Letting Kids Be Kids (page 2)
We all know them, don't we? "Those" parents - the ones no one wants to sit with in the bleachers because they're so irritating. Recognize any of these folks?
A young basketball coach has to call his own father for advice after he struggles with a "bleacher dad" who persists in coaching his son from the sidelines. The poor player is a nervous wreck by the end of each game, between trying to follow his coach's directions and hearing his dad's constant from-the-side input, which is sometimes contrary to what the coach has told him to do. Finally, the coach pulls the dad aside and tells him that he needs to stop, that he's damaging his son's nerves and undermining the coach's authority. After being chastised by the coach, the dad makes a large show during games of folding his arms, pressing his lips and not saying a word, but the drive home from each game is a play-by-play rundown of what the kid should have done during the game.
A baseball coach is enthusiastically supportive and encouraging to all of the players, except his own son, who is a strong, but erratic pitcher. When other players come up to bat, the coach is there to high-five them as they leave the field, whether they hit well or strike out. When his own son is up to bat or is pitching, however, Coach Dad is a study in disgust and frustration, rolling his eyes at any error, sighing deeply, shouting, "Oh, come on," when his son fails to strike out a pitcher or make at least a base hit. Coach Dad has placed such impossibly high expectations on his son that his son inevitably becomes rattled and makes even more mistakes than ever.
A track team member's parents are certain their daughter can become the next big thing; she just needs to work harder, receive better coaching, get leaner. They hire personal coaches to work with her, enroll her in summer camps to train and tell her if she would just push herself harder, she'd be a star. She isn't allowed to attend a friend's midnight bowling party because she has to be up early to train the next day. Track Girl does everything she's told to do. She also throws up before every meet and secretly writes long poems about frustration, weakness and worthlessness.
They're Just Kids
I wish I could say these scenarios are fiction, but they are simply fictionalized versions of all-too-common examples of parents who place far too much emphasis on their children's athletic achievements. What is the cause of this overemphasis? First, it can stem from the parents' own attitudes, either they were successful and driven athletes who want to see the same from their own children or they are frustrated "weekend warriors" living out their own dreams of glory through their children.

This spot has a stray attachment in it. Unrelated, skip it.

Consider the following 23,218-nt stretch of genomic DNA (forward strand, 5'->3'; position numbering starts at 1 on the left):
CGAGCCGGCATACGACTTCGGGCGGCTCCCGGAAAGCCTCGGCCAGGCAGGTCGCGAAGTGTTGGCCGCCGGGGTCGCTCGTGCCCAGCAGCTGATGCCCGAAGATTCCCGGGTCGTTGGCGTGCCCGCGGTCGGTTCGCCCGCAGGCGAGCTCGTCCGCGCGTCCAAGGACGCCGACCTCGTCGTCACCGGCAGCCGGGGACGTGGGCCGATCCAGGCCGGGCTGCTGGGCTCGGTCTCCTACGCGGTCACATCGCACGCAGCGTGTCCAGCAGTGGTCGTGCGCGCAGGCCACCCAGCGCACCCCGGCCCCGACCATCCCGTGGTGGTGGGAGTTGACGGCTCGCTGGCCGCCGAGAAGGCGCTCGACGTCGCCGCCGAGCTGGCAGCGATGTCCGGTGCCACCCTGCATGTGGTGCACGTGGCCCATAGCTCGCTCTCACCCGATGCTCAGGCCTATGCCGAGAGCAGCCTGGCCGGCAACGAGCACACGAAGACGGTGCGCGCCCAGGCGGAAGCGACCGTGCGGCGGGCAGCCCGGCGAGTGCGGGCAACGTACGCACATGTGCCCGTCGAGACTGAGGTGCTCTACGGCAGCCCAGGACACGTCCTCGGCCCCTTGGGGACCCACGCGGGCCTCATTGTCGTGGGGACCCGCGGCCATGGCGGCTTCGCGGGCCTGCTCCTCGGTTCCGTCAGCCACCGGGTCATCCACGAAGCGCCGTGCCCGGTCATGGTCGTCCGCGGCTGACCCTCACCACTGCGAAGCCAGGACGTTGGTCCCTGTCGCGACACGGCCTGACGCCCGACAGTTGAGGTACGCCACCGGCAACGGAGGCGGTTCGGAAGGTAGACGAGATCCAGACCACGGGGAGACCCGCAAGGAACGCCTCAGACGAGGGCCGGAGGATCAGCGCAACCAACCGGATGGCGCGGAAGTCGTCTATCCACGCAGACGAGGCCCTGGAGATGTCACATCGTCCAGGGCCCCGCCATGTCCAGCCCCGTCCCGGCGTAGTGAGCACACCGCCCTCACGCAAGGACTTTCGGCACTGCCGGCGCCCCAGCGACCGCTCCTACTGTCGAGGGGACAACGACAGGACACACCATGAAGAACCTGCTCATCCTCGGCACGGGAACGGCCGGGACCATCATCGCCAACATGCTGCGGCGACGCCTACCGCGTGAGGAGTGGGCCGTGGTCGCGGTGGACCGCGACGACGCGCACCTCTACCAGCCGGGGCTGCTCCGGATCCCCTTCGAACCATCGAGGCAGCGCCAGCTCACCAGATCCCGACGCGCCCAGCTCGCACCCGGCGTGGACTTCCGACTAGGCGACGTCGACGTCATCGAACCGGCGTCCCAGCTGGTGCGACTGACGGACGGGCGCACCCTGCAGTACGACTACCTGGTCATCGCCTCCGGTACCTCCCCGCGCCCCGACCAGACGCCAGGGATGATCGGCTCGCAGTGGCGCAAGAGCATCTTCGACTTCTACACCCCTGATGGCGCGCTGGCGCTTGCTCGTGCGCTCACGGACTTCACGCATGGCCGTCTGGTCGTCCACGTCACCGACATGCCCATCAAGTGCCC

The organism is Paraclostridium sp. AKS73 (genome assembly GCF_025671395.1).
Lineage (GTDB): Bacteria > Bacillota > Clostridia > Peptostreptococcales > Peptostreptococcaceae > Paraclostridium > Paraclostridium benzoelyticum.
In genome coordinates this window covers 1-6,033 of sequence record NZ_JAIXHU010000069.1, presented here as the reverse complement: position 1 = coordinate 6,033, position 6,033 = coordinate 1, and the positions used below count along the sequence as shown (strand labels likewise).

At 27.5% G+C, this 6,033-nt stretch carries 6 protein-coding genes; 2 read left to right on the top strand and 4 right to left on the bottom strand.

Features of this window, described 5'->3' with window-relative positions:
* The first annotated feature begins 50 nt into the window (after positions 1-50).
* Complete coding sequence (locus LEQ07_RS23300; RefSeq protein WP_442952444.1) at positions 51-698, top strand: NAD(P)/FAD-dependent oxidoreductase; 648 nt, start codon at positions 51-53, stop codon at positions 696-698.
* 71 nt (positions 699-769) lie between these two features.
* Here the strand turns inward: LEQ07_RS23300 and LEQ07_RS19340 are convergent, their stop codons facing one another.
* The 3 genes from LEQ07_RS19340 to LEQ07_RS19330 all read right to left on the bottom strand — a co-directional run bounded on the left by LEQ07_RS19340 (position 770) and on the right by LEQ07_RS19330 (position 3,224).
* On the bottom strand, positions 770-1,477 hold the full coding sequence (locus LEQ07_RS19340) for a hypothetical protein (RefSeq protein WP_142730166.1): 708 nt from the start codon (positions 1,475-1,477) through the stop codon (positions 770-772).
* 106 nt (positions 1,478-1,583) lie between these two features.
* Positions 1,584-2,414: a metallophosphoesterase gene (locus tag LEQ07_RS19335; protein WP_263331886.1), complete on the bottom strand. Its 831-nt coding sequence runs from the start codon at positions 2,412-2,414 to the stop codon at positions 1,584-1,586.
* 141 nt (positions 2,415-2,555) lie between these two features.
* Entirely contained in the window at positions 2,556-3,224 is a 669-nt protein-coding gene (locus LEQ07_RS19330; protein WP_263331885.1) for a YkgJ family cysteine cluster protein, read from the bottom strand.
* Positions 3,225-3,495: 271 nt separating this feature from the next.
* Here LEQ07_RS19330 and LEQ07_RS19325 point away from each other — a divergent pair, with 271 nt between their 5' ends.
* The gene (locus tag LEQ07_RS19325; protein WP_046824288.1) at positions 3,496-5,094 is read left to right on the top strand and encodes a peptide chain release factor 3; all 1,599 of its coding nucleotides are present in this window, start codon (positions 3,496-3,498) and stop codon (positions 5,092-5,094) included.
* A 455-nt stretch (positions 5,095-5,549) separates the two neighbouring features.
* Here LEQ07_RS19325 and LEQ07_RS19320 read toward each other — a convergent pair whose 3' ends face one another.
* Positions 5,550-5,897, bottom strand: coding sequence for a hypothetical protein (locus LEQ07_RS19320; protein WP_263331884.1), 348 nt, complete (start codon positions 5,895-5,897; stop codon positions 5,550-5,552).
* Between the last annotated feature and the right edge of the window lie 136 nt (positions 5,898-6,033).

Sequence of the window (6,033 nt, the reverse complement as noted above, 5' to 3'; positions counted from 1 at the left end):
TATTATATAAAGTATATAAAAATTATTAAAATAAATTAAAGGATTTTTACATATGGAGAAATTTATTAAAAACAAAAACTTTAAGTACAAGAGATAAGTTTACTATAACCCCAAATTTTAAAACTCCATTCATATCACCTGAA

Competitiveness is introduced far too young in many sports. Aspiring players are either cut or relegated to the bench while their bodies and their abilities are still developing. Even the children who will never grow into athletic success need to be given the opportunities and encouragement to find personal bests, to experience small successes, to feel part of a team. One of the most rewarding sights for parents is to see the interplay among teammates when it's done right - kids who may not actually socialize with each usually, who may not even like each other, can really warm your heart when you see them supporting each other on the field, the track or the court. Being a fair, supportive, equal part of a team can be superb preparation for all kinds of things life will bring as children grow into adulthood and take their places in society. Taught properly, by coaches and parents, every member of the team can be made to feel that he or she has the responsibility to look after the good of the team, to make his or her best contribution and to be unfailingly respectful of his or her teammates.
In the meantime, kids still need to be kids. They need to play. They need to be praised for trying their best and for putting themselves "out there." In no other part of their childhood do we expect them to have adult motivations and success, but too often, in the sports arena, we expect just that.
As parents and coaches, we have been entrusted with the incredible gift and awesome responsibility of being part of the "making" of the men and women whom our children will become. They have the rest of their lives to learn to absorb the hits of losing and the thrills of winning; how about a little consideration while they are young?
Nancie Menapace is a middle school English teacher in Camp Hill, Pa., and has, over the course of her son's elementary and middle school sports careers, served as team mom on numerous occasions. She can be reached at firstname.lastname@example.org.
Reprinted with the permission of the American School Counselor Association. © Copyright 2006-2008 American School Counselor Association. All Rights Reserved.
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